Boltuck, an economist, decided to take on his utility, the Washington Suburban Sanitary Commission (WSSC), by filing a complaint last summer with the Maryland Public Service Commission. The commission doesn’t regulate WSSC’s rates — the Montgomery and Prince George’s county councils approve them with each annual budget — but it hears appeals about utility rates in the state.
What followed is nearly a year of legal research, brief writing and photocopying — all on his own time and dime. Boltuck, who doesn’t have a law degree, estimates that he spends an average of 15 to 20 hours a week on the case and has spent hundreds of dollars in copy fees. (Each brief filing requires 17 or so copies.) Though he lacks legal training, he said his career as an economist left him adept at analyzing documents.
And if, after all this, he wins? Boltuck’s water and sewer bill are likely to go up. As a two-person household in Bethesda, he and his wife are probably paying below-average rates made up for by the higher rates his larger-household neighbors are paying.
“This is not a matter of self-interest for me,” Boltuck, 61, said after a day-long evidentiary hearing Wednesday before the commission’s chief public utility law judge in Baltimore. “This is something I discovered that seemed very unfair. … Common sense tells you that in larger families, budgets are more stretched with fewer income streams supporting more people.”
Attorneys for the Maryland Office of the People’s Counsel, an independent state agency that represents the interests of utility customers, have sided with Boltuck, calling WSSC’s billing structure “arbitrary and capricious.” WSSC serves nearly 2 million people in Montgomery and Prince George’s counties.
At issue is WSSC’s pricing structure, one that experts say is unique among U.S. utilities. Like many water utilities, WSSC tries to encourage conservation by charging more as customers use more water. But other utilities charge higher prices only for the gallons that bump them into a higher-priced tier. The rest of their water is charged at the lower rates.
WSSC applies the highest-tiered rates retroactively to the entire quarterly bill, back to the first drop. Utility experts say such a system can leave customers with big spikes in their water bill even if they only used a bit more water because the entire quarterly bill got bumped into a higher-priced tier.
Sure, larger households will have higher bills because they use more water, Boltuck says. But they shouldn’t have to pay more per gallon.
WSSC argues that it doesn’t discriminate against larger households because it bills for water based on the daily average amount of water that passes through a meter during a quarterly billing cycle, not the number of people in the home. A single person with a swimming pool and a thirsty lawn could use more water than a home with more people, WSSC says. The utility’s attorneys note that a consultant recently recommended that WSSC keep its rate structure and that most households would have significantly higher water bills if WSSC switched to one flat rate.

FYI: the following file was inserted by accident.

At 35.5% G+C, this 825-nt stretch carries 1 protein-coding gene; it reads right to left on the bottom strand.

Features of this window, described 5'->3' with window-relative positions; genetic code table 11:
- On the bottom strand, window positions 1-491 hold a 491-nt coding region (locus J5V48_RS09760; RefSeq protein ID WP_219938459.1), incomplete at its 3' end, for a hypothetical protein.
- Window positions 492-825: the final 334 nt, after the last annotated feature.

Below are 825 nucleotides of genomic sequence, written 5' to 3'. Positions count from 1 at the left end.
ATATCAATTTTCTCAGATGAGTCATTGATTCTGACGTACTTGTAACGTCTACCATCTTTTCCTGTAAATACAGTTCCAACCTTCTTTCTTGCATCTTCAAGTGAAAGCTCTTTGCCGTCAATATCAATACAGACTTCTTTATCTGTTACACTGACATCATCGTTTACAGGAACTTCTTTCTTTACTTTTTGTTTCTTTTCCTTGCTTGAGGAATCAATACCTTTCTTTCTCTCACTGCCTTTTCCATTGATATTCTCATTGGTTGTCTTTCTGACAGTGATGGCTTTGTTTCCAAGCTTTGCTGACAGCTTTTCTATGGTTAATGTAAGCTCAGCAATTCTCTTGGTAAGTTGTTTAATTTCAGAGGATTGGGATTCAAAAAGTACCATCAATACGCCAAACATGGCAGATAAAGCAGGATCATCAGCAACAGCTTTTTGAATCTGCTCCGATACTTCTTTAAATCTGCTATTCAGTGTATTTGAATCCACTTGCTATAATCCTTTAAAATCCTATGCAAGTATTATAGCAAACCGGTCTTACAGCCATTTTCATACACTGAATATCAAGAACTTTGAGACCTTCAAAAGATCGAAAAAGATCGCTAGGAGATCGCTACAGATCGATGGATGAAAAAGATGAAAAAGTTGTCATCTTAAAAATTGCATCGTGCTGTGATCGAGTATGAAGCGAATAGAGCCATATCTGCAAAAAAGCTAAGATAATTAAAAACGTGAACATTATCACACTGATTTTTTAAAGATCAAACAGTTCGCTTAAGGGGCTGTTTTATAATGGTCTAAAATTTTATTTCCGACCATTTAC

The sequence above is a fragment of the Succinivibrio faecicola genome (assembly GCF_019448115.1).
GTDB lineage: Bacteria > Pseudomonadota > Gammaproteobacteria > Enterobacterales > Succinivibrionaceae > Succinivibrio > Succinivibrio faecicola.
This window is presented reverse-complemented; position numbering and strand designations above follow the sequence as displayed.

The utility says that it recently hired a consultant to examine its rate structure but that making changes would take up to 18 months due to the utility’s antiquated computer billing system.
Boltuck said he thinks most WSSC customers are unaware of the price differential, which he refers to as “numerical discrimination.” After all, he said, few neighbors compare water bills.
Boltuck is getting help from two Maryland residents who learned of his fight against WSSC. Sue LaCourse, 54, a substitute preschool teacher who lives in Laurel, and Peter Karpoff, 72, a retired U.S. Department of Energy economist who lives in Silver Spring, are helping him with ideas and circulating a petition to change WSSC’s rate structure.
At the evidentiary hearing this week, Boltuck looked like just another lawyer in a conservative gray suit and tie. As a “pro se” party to the case — someone who’s representing himself, without a lawyer — he had to ask the judge about which documents he could submit as evidence, and the judge had to guide him a few times about what kinds of questions he was allowed to ask.
But mostly, Boltuck sounded like a lawyer who had meticulously researched his case and tried to pick apart the testimony of the other side’s witnesses. One of WSSC’s attorneys even complimented him after the hearing. (Pro se litigants are notorious among lawyers for turning legal proceedings into drawn-out circus sideshows.)
“I think it’s wrong, and this is something I can do,” Boltuck said after the hearing. “I didn’t know what I was doing up there today, but I can look at documents and write testimony.”
The utility judge’s decision is expected by Sept. 9. Before then, Boltuck has another legal brief to file.